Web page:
By Amie Nemec
On a Sunday, my husband and I were heading to a going-away party for a fellow winemaker-to-be who will be working harvest in Oregon. We had some spare time, so we popped in for a tasting at Texas Heritage Vineyard. We’ve enjoyed their wines in the past, but it’s been a little while and we wanted to see what was new on the menu.
Billy and Susan Johnson started planting their vineyard in 2015 and now have over 12 acres under vine. They had hoped to embrace their own Texas heritage with a winery and vineyard that could be passed down for generations. In 2018, the tasting room opened on Highway 290 just outside of Fredericksburg and is a great stop for wine whether you’re heading into town or on your way out. The spacious interior has two bars for stand-up tastings, but Covid protocols last year required outdoor seating for a time. The family and staff decided they really liked allowing guests to enjoy the Hill Country view out back, so all tastings are now done seated on the back patio. They have made the space very welcoming and the view outstanding, and not what you’d expect at a property situated right on the busy roadway.
Ruthie greeted me with a hug and welcomed us onto the patio. This was a clear reminder for me that good ol’ southern hospitality is strong at this winery!
The tasting is $18 and includes five wines, a mix of whites, reds, and a rosé. Although I have to admit, we went a bit off menu and added some wines to our experience.
We started with the 2019 Time Traveler white blend of Roussanne and Viognier grown by Reddy Vineyards in the Texas High Plains. The wine is dry, tropical, and very refreshing.
Susan popped by our table to say hi. We had not expected the pleasure of a chat with an owner, and it was a very welcomed surprise. While we tasted wines and discussed each, we also talked at length about the estate vineyard and the expectations for this current harvest. Of course, harvest is well underway right now and things are quite exciting!
We enjoyed both the 2019 Albariño and Oaked Albariño. For both wines, the grapes were grown here in Gillespie County at Wildseed Farms Vineyards. While both were good wines, we really enjoyed the oaked version, as it has more depth and body.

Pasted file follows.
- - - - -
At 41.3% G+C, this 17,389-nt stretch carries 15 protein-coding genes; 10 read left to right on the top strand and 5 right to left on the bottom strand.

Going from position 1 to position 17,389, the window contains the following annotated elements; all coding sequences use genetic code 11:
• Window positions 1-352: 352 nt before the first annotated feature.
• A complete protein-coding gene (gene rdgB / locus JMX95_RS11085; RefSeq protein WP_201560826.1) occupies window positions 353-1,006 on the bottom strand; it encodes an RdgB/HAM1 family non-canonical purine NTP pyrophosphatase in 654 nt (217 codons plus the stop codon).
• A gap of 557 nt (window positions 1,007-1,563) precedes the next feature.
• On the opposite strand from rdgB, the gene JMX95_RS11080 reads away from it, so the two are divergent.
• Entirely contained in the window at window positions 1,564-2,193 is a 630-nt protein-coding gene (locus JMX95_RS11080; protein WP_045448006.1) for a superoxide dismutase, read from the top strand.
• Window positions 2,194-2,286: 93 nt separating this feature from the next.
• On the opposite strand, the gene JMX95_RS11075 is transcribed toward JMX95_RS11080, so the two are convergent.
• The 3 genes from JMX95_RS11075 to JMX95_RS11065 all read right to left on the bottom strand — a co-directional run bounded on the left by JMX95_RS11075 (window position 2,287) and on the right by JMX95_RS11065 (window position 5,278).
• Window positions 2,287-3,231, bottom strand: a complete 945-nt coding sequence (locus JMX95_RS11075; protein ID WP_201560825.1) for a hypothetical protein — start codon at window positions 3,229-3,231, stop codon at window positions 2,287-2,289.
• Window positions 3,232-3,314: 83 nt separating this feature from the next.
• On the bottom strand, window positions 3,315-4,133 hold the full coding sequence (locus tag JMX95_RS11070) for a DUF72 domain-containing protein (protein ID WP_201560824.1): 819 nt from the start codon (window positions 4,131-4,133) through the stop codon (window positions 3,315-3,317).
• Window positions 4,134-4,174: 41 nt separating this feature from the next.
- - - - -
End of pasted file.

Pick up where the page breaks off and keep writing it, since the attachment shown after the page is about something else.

Next, we jumped into the red wines with the 2018 Barbera, which is a grape that originates in Italy. While there isn’t much being grown outside of Italy, we have found that all we have tried from here in Texas have been quite lovely. This gem is even a gold medal winner.
The 2018 Zinfandel is a wine I’ve really liked in the past and that day it did not disappoint. People often think of Zin as very fruit-forward and jammy as they are often made in California. But in Italy, where the grape is known as Primitivo, the style is still full of fruit flavors but not as intense and that’s how this bottling represents.
Another Italian grape, Sangiovese is growing well in Texas, and we have some fantastic examples being produced, including this 2018 bottling. The wine is varietally correct and enjoyable, and we took some home.
Their newest release is the 2019 Stella Solitaria, which means Lone Star in Italian. It’s a light red blend and good for day drinking!
The 2018 Tempranillo is drinking just as well as I had remembered from our past visit, and we were lucky enough to compare it with the 2018 Estate Tempranillo. I prefer the one grown on the estate. The wine starts a bit fruit-forward with tart cherry, fig, and a finish of tobacco leaf and cedar. It is tannic but with a hint of acidity that makes the mouth water for more.
We finished our time on the patio with a lovely breeze and a taste of 2018 Souzão. This grape originates in Portugal where it is blended to make Port wines. There are not many regions in the world that grow this grape and those that do typically make a dessert wine from them. But here in Texas, we are doing a good job with this grape, and it is usually used here for a single varietal wine. The wine can be dry, very tannic, and sometimes comes across as harsh. Here the wine is high in tannins but also has bright acidity to back that up. The texture is smooth and flavors of plum, fig, and cedar linger on the finish. We took along a bottle of this lovely wine as well, and I plan to serve it with a good ribeye next week.
The wine club offers gracious benefits which not only include discounts of 15-20% off wines at each of their four allocations during the year but also receive a free glass of wine during a member’s visit. There are live music events nearly every weekend and the pickup parties are great fun.
The next time you’re looking for a great Hill Country view, kind people who love their wine, maybe some live music, and some fantastic 100% Texas bottles, this is your stop!
About the Author
Amie Nemec is a longtime wine lover, Sommelier, and founder of Perspective Cellars tasting room in Fredericksburg, Texas. She is now venturing down the path to learn winemaking, so, along with wine writing and food pairing posts, be on the lookout for Amie’s wines in coming years!